Henry Holmes (composer)

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Henry Holmes (left) and his brother Alfred

Henry Holmes (7 November 1839–9 December 1905)[1] was an English violinist, composer, and music educator. His compositional output includes a violin concerto, several works for solo violin, four symphonies, a concert overture, two sacred cantatas for solo voices, chorus, and orchestra, and other chamber and choral works.[2][3]

Biography[edit]

Born in London, Holmes was the younger brother of violinist and composer Alfred Holmes. Both men studied the violin initially with their father and then at the Spohr's Violin School. The brothers made their professional debut together when Henry was just 8 years old, performing in concert as duettists at the Haymarket Theatre on 13 July 1847. They then toured throughout Europe to much acclaim and violinist/composer Louis Spohr dedicated his three violin duos to them. The brothers parted ways in 1864 with Alfred settling in Paris and Henry remaining in London.[2]

In London, Holmes was active as a recitalist, chamber musician, and concert soloist. He taught the violin privately and at the Royal College of Music spent much of his time composing. Some of his notable pupils include Arnold Dolmetsch, Arthur Elwell Fisher, and Kathleen Parlow. He spent the last several years of his life in San Francisco, California where he died in 1905 at the age of 66.[2]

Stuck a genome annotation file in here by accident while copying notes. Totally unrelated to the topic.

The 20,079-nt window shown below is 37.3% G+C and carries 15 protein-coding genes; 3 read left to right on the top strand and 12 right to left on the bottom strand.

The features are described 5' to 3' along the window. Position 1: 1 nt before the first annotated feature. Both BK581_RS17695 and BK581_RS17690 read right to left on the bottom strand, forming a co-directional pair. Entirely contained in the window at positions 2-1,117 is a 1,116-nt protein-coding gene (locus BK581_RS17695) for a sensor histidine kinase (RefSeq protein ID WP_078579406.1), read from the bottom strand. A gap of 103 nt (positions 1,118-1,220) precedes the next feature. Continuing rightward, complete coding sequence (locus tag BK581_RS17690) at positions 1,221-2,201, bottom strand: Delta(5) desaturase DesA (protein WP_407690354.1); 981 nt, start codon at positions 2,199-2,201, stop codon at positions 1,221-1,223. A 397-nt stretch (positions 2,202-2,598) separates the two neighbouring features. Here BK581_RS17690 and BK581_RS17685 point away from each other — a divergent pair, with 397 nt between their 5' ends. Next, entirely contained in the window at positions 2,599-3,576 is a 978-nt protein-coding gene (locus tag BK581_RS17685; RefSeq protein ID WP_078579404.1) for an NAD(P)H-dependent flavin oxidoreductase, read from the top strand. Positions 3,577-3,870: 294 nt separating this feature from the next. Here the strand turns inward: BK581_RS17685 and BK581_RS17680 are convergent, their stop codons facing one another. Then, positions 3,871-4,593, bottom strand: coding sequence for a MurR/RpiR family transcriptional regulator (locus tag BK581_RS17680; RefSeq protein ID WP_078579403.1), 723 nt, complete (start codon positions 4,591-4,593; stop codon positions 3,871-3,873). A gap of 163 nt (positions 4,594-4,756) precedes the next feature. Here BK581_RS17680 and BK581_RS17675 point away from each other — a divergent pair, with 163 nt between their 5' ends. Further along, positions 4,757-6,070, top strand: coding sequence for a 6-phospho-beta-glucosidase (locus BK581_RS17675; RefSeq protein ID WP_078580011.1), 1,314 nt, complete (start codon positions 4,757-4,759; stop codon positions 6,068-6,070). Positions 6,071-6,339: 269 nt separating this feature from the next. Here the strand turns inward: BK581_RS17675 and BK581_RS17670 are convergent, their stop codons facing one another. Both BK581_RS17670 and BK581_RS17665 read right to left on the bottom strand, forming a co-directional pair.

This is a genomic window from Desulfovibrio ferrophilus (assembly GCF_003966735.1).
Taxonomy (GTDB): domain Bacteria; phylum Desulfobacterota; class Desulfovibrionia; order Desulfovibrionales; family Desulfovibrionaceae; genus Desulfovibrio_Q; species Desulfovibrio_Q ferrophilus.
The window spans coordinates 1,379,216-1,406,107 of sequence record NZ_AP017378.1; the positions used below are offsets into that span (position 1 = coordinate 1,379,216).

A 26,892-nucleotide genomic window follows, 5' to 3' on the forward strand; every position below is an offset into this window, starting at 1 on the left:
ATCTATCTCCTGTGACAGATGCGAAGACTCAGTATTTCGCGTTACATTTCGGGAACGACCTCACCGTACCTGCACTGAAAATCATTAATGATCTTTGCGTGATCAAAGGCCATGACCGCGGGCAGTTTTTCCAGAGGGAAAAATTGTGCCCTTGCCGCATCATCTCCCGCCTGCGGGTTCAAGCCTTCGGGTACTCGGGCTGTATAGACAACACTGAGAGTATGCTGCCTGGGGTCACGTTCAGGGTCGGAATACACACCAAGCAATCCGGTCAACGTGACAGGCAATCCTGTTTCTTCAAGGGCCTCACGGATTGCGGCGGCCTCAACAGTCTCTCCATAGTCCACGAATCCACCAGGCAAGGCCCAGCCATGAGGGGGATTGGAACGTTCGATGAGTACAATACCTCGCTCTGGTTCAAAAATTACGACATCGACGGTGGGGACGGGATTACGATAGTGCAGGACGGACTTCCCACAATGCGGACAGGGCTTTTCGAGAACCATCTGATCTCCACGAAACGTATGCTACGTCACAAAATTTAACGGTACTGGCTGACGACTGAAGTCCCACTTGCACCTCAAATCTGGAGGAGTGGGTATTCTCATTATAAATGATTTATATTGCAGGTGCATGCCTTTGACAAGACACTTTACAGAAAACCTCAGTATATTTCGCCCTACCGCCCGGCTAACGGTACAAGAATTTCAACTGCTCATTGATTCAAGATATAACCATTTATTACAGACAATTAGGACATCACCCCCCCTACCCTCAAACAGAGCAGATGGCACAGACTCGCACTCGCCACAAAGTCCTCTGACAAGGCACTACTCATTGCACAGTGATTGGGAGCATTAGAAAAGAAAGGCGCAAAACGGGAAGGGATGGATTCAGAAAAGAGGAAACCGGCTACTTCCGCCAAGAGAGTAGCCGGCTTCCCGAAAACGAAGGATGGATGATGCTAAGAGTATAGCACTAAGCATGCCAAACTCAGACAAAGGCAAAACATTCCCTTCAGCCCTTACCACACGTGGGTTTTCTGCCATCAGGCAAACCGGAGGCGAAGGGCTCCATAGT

Critical reception[edit]

A critic in Gloucester was not impressed and made the following criticism in 1880:

The event at Gloucester was the daily appearances of Mr Henry Holmes – aesthetic, violinist, and the composer of a very mediocre cantata. The hair of this genius was crimped and his manners had been put in curl-papers. One day he was accompanied by Mrs Holmes, dressed in a tablecloth and a nimbus,[4]

See also[edit]

References[edit]

  1. ^ "Oxford DNB". Retrieved 10 August 2013. 
  2. ^ a b c An encyclopedia of the violin by Alberto Bachmann, page 365
  3. ^ Von W. L. Hubbard (1918). The American History and Encyclopedia of Music: Musical Biographies Part One. London: Irving Squire. p. 386. 
  4. ^ "Novel or Strange". The Cornishman (115). 23 September 1880. p. 7. 

External links[edit]